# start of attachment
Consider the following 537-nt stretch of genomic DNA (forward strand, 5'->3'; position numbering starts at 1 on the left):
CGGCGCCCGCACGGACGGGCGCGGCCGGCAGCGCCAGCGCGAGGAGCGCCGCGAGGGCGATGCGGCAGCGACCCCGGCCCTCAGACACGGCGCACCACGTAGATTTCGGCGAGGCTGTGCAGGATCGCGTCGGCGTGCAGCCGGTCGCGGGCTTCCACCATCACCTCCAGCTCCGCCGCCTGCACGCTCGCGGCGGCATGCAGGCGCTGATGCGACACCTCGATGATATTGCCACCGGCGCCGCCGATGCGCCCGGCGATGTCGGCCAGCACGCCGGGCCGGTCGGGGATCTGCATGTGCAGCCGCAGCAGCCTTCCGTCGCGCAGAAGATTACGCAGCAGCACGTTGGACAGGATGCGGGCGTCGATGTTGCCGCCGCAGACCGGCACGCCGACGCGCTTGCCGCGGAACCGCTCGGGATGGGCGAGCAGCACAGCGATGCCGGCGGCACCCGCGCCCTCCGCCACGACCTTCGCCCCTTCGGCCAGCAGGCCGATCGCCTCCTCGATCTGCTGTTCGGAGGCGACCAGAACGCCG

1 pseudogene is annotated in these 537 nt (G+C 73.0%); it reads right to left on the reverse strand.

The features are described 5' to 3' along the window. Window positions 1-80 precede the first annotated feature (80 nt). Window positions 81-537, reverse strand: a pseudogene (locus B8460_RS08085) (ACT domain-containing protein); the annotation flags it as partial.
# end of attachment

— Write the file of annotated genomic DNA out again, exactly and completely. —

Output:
Consider the following 537-nt stretch of genomic DNA (forward strand, 5'->3'; position numbering starts at 1 on the left):
CGGCGCCCGCACGGACGGGCGCGGCCGGCAGCGCCAGCGCGAGGAGCGCCGCGAGGGCGATGCGGCAGCGACCCCGGCCCTCAGACACGGCGCACCACGTAGATTTCGGCGAGGCTGTGCAGGATCGCGTCGGCGTGCAGCCGGTCGCGGGCTTCCACCATCACCTCCAGCTCCGCCGCCTGCACGCTCGCGGCGGCATGCAGGCGCTGATGCGACACCTCGATGATATTGCCACCGGCGCCGCCGATGCGCCCGGCGATGTCGGCCAGCACGCCGGGCCGGTCGGGGATCTGCATGTGCAGCCGCAGCAGCCTTCCGTCGCGCAGAAGATTACGCAGCAGCACGTTGGACAGGATGCGGGCGTCGATGTTGCCGCCGCAGACCGGCACGCCGACGCGCTTGCCGCGGAACCGCTCGGGATGGGCGAGCAGCACAGCGATGCCGGCGGCACCCGCGCCCTCCGCCACGACCTTCGCCCCTTCGGCCAGCAGGCCGATCGCCTCCTCGATCTGCTGTTCGGAGGCGACCAGAACGCCG

1 pseudogene is annotated in these 537 nt (G+C 73.0%); it reads right to left on the reverse strand.

The features are described 5' to 3' along the window. Window positions 1-80 precede the first annotated feature (80 nt). Window positions 81-537, reverse strand: a pseudogene (locus B8460_RS08085) (ACT domain-containing protein); the annotation flags it as partial.